Thursday, May 27, 2010

Debate a Bubble - Champagne and Seafood - How To Put On A Very Special Dinner

Debate a Bubble - Champagne and Seafood - How To Put On A Very Special Dinner

Link to Debate a Bubble - Champagne News and Reviews

Champagne and Seafood - How To Put On A Very Special Dinner

Posted: 26 May 2010 01:13 PM PDT

Menu from Le BocalIf you've ever fancied bringing some champagne style to your dinner table, here's a post that will show you how to put on a very special dinner that's not hugely complicated and that will really give your foodie friends something to talk about

It was last Wednesday evening that I was invited to go along to a special champagne and seafood dinner in Reims.

We parked outside what looked like just a fishmonger's shop - a pretty impressive one it has to be said, but just a shop nevertheless.

Little did I realise that behind the scenes is a small 30 seater restaurant that I imagine is a mecca for lovers of fish.

It's called Le Bocal and the owner (in her spare time??) is in charge of the kitchen at Laurent Perrier's hospitality mansion Le Château de Louvois, so she knows a bit about cooking

But tonight it was simple meal.

The theme was to taste and compare 3 mono cepages champagnes with a variety of seafoods.

What does mono cepage mean? Well, these are champagne made with just one grape variety instead of being a blend of different grapes, so with mono cepage  you have a true impression of each grape variety's characteristics. So there was a Blanc de Blancs( 100% Chardonnay ) and two Blanc de Noirs, one a 100% Pinot Noir and the other 100% Pinot Meunier.

Of course there was another champagne for the aperitif - we're in Champagne after all - and this was a classic blend of all three grapes.

It was Cuvée Brut Réserve from Bérèche

Premier Cru from Ludes, Ormes and Mareuil Le Port, this is a blend of equal parts of Chardonnay, Pinot Noir and Pinot Meunier with 9 gr/litre dosage and at least 2 years ageing.

I have to say it was a little disappointing. Lacking in depth and body for me.

When we sat down to eat all the champagnes were served blind so it wasn't until later that we found out exactly who had made them and which was which - that was the challenge for the evening: to identify the champagnes and see how they matched up with the food - and gorgeous food it was too.

A dozen bio-dynamically raised crevettes from Madagascar of all places - apparently the world's most sought-after source.

Seafood Platter Two very generous strips of Red Label smoked salmon from Scotland. The thickness and texture were amazing and there was an amazingly bold  smokiness to them.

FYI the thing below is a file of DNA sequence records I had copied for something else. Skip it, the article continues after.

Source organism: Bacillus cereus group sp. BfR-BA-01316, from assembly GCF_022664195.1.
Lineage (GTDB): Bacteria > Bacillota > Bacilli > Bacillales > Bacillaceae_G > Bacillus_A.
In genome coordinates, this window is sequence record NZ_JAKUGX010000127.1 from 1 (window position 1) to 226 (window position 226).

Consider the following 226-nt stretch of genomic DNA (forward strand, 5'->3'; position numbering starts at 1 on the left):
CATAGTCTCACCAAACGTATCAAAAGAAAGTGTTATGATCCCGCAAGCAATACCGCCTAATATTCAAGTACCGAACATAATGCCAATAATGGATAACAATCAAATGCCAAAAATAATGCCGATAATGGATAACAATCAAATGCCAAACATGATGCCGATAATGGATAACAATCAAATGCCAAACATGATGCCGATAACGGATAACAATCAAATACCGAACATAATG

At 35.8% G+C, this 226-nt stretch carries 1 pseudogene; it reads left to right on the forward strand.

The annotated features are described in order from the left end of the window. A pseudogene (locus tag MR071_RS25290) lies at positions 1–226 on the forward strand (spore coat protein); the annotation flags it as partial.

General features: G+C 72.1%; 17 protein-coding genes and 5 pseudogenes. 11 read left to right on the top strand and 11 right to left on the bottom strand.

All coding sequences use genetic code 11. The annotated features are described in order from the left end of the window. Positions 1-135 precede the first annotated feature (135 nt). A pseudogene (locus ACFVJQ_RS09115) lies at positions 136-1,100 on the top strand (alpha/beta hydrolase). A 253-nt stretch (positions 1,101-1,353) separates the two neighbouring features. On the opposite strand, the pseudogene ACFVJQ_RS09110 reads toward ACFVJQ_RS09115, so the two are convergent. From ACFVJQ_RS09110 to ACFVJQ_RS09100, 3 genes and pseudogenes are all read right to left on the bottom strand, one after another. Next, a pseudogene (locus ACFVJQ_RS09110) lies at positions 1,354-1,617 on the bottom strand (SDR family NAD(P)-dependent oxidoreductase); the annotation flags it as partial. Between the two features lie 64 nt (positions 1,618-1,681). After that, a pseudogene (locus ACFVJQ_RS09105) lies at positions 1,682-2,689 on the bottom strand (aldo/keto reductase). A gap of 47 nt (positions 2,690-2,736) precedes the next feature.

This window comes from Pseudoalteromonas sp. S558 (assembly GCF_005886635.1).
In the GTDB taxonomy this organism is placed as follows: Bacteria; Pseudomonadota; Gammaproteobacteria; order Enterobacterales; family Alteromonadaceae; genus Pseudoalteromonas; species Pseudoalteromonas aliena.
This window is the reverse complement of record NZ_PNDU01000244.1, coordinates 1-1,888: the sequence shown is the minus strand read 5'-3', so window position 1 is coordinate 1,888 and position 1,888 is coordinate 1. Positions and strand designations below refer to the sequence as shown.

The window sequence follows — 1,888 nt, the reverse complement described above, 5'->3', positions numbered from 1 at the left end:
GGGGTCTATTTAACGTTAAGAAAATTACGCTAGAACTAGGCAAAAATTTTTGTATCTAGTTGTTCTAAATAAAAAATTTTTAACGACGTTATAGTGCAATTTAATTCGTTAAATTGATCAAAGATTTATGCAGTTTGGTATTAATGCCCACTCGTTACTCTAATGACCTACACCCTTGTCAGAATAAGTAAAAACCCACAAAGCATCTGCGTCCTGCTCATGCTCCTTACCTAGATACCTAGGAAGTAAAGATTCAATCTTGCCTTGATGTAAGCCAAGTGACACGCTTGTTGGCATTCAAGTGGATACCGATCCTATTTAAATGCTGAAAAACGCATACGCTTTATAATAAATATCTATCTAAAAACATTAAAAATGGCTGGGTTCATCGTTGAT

Red Label is the topmost quality category and is a far cry from ordinary scotch salmon. The Scots went to great lengths to meet the rigorous standards needed to obtain the Red Label tag and much of the production now finds its way to France

Last but not least, home made taramasalata made with cod eggs and cream and no colouring at all.

You needn't go to quite these extremes at home to put on a great meal, but if you're going to serve good champagnes, they deserve good food to accompany them.

Talking of the champagnes, we enjoyed:

Cuvée Carte d'Or Blanc de Blancs from Champagne Doyard Mahé in Vertus3 mono cru

Cuvée Réserve from Champagne Trudon (100% Meunier- sometimes called a blanc de meuniers)

Blanc de Noirs from Champagne Patrick Soutiran in Ambonnay (100% Pinot Noir)

Personally Ithought the Trudon was the best match across the board with the various dishes.

The Pinot Noir from Patrick Soutiran was just too heavy with fish and the Blancs de Blancs was pleasant without being outstanding

I was in a minority though and most people felt that the Blanc de Blancs took the honours

So here's the thing. Why not do the same thing at home with 6 or 8 friends?

The food is relatively simple to prepare, the champagnes made need a bit of tracking down, particularly the 100% Meunier, but you don't have to use the same brands as we did as long as you get one champagne of each style.

Serve the food with simple fresh bread, then sit back, taste, sip and chat.

Notice the  different shades of colour across the different champagnes, then look for different aromas and tastes

I bet you'll have a lot of fun and learn quite a bit into the bargain

Let me know how you get on

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